Last Updated Apr 12, 2011 3:53 PM EDT
So, it hardly seems fair that you'd be prevented from getting a job because of a bad credit record when that bad credit was caused by you not having a job in the first place.
The recession is one of the big reasons 25 states are considering bills to limit or prohibit the use credit reports in the hiring process. It seems like a no brainer, except that it's definitely worth thinking about.
First of all, most jobs don't come with a credit check attached to them. USA Today pulls out a scary 60% of employers use credit checks, from the Society For Human Resource Management (SHRM) but neglect to mention the following detail:
A 2010 survey by the Society of Human Resource Management showed that 13 percent of the employers surveyed conduct credit checks on all job candidates while 47 percent do so for certain jobs. Of those employers, only 1 percent consider medical debt and 11 percent consider home foreclosure.Well, that makes a difference, doesn't it? It's not that 60% of job offers are contingent on wildly invasive credit checks, it's that 60% of employers use them in some fashion for some jobs.
Additionally, most credit checks are done on senior people and the same survey showed that "[c]redit history ranked the lowest on a list of criteria employers typically use in making hiring decisions."
In other words, legislatures are responding to a perceived problem, rather than a real problem.
However, don't you want the person who does your taxes or invests your retirement accounts, to be someone who is responsible with their own money, thus lowering the temptation to take off with some of your money? So it makes sense to require anyone dealing with finances to have a credit check.
And what about HR people? Did you know that many HR people have access to your social security number, full name, address and date of birth? Do you want HR people with personal finance issues looking at your social security number? So it makes sense to require anyone with access to personal information to have a credit check.
And what about IT people? Lots of people access their personal bank accounts and use their credit cards to shop on company computers. Do you want an IT person with finance issues to have the temptation of figuring out your passwords? So it makes sense to require anyone in IT to have a credit check.
And what about the cashier? They have access to cash and credit card number. The office manager? Same. What about the janitor who can easily go through someone's desk at night?
When you break it out it doesn't seem all that invasive to lower a company's risk of a theft. Plus, if a person is responsible in one area of their life (money) it stands to reason they'll be responsible in other areas.
People who have poor credit have had a problem in the past paying their bills. (A credit record should not be confused with a FICO score, which can be low if you have the unpardonable sin of paying cash for everything.) Whether this is through no fault of their own or because of poor personal finance is hard to tell from a piece of paper.
But, the reality is, past performance is the best predictor of future performance. That's why we use resumes and reference checks. If you were a good, high performing employee at your last company, there's a good chance you'll be a good employee at a new company. If you are always reliable and responsible with your money, there's a good chance you'll be reliable and responsible with the company's money.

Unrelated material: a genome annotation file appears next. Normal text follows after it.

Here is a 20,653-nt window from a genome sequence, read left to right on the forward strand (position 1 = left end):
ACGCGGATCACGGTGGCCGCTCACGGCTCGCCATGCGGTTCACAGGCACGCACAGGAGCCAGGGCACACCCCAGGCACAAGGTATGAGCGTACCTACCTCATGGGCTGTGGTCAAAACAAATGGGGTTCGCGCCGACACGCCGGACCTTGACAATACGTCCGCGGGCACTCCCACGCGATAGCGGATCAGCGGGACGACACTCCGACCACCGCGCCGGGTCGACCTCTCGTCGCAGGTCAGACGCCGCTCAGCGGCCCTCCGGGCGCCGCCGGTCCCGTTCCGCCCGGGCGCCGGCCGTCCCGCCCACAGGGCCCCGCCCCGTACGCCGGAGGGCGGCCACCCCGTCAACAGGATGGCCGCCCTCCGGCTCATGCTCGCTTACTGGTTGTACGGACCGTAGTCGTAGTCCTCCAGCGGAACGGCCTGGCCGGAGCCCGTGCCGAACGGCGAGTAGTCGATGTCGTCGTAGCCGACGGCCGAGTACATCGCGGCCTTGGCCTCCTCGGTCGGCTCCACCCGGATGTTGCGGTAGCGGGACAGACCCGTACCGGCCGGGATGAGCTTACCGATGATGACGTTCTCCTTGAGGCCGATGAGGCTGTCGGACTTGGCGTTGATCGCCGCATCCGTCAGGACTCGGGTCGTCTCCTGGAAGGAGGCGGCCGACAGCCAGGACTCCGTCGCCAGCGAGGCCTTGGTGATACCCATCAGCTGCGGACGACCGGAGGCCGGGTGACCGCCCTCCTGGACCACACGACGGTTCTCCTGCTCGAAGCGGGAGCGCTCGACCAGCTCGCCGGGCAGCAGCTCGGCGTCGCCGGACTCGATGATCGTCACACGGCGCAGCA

But, what if that credit record doesn't represent you. What if it represents a temporary bad condition caused by your state of unemployment? Are companies smart enough to figure that out? Do the unemployed need one more barrier to further prevent them from being unemployed?
Legislatures should be thoughtful in considering which restrictions (if any) they wish to place on their future employees. You want employers to be able to hire the best people, and if this tool helps them to do that, you want to allow it. If you want to put restrictions on companies here are my suggestions for good laws.
- Credit checks should be made after an offer has been made, not before. Under the Fair Credit Reporting Act, you must be told if your credit has been used to make a decision against you. If employers can run the credit checks on candidates before making an offer, they can argue that the decision not to hire a person was based on the interview, not the credit check. This requires employers to own up to their decision and lets the candidate know exactly what the problem was. Sunshine can cure a lot of problems.
- Require companies to have written policies on how credit histories will be used. It should not be up to an individual manager to determine that two late car payments means you are unhireable. Rather, there should be central, company policies that determine how that information is to be used.
- Require companies to tell candidates up front if a credit check will be performed. You do have to get permission from someone to run a credit check, but this should be stated clearly, at the beginning of the process.
- Require multiple years to be taken into consideration. If your credit was perfect until you lost your job 6 months ago, the person making the decision should be able to see that these six months are an anomaly, not the normal state of things.
- Let companies decide when credit checks are necessary. It's impossible for a legislature to come up with an accurate description of when credit checks are and are not necessary. It is best left to the business to determine if having good credit is a requirement of the job.
For Further Reading:
- Employment Background Checks: What They're Really Looking For
- Unemployed? Then Don't Bother Applying